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Traditional social science models of class groups in the

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Traditional social science models of class groups in the [#permalink] New post 30 Jul 2005, 01:43
Traditional social science models of class groups in the United States are based on economic status and assume that women's economic status derives from association with men, typically fathers or husbands, and that women therefore have more compelling common interest with men of their own economic class than with women outside it. Some feminist social scientists, by contrast, have argued that the basic division in American society is instead based on gender, and that the total female population, regardless of economic status, constitutes a distinct class. Social historian Mary Ryan, for example, has argued that in early-nineteenth-century America the identical legal status of working-class and middle-class free women outweighed the differences between women of these two classes: married women, regardless of their family's wealth, did essentially the same unpaid domestic work, and none could own property or vote. Recently, though, other feminist analysts have questioned this model, examining ways in which the condition of working-class women differs from that of middle-class women as well as from that of working-class men. Ann Oakley notes, for example, that the gap between women of different economic classes widened in the late nineteenth century: most working-class women, who performed wage labor outside the home, were excluded from the emerging middle-class ideal of femininity centered around domesticity and volunteerism.

It can be inferred from the passage that the most recent feminist social science research on women and class seeks to do which of the following?
A Introduce a divergent new theory about the relationship between legal status and gender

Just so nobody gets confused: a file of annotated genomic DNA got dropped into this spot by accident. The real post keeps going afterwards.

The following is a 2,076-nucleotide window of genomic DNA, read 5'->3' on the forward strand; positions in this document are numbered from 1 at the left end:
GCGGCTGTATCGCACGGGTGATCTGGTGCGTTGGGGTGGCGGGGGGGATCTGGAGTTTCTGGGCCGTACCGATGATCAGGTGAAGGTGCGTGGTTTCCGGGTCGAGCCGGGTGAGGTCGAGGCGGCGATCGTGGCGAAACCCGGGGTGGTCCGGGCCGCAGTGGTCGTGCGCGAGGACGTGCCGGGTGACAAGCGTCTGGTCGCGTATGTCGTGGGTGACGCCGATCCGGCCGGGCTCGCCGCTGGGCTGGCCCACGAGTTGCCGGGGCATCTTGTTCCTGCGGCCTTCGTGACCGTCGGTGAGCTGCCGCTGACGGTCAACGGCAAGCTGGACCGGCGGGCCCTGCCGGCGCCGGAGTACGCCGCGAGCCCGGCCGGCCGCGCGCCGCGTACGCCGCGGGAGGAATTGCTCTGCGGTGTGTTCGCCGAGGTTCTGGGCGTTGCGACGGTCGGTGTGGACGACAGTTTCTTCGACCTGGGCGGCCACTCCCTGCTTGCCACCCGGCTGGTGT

B Illustrate an implicit middle-class bias in earlier feminist models of class and gender
C Provide evidence for the position that gender matters more than wealth in determining class status
D Remedy perceived inadequacies of both traditional social science models and earlier feminist analyses of class and gender
E Challenge the economic definitions of class used by traditional social scientists

Source - GMATPrep by Pearson VUE

Last edited by Pauline on 01 Aug 2005, 23:36, edited 1 time in total.
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 [#permalink] New post 01 Aug 2005, 23:35
Since nobody is interested in the question now (or maybe I formatted it wrongly?), I'll post OA for 'future generations' in case I forget.
OA is D (in white color)
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 [#permalink] New post 16 Apr 2007, 01:22
Guys, how would you explain the answer to this question?
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 [#permalink] New post 16 Apr 2007, 19:19
OA is D..

I shouldnt be the one talking because of my horrible RC skills but here is my exlpanation..

The last few lines describe how these feminist came up with something new that condemned what was earlier proposed by both the groups. the new theor y added a new dimension saying that the economic disparity was neither just because of gender, nor because of economic status of men and women in the same group .... something along these lines..
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Re: [#permalink] New post 09 Jan 2013, 04:08
bewakoof wrote:
OA is D..

I shouldnt be the one talking because of my horrible RC skills but here is my exlpanation..

The last few lines describe how these feminist came up with something new that condemned what was earlier proposed by both the groups. the new theor y added a new dimension saying that the economic disparity was neither just because of gender, nor because of economic status of men and women in the same group .... something along these lines..


How does it condemn the traditional theory?? ... i went for A... POE ...
Re:   [#permalink] 09 Jan 2013, 04:08
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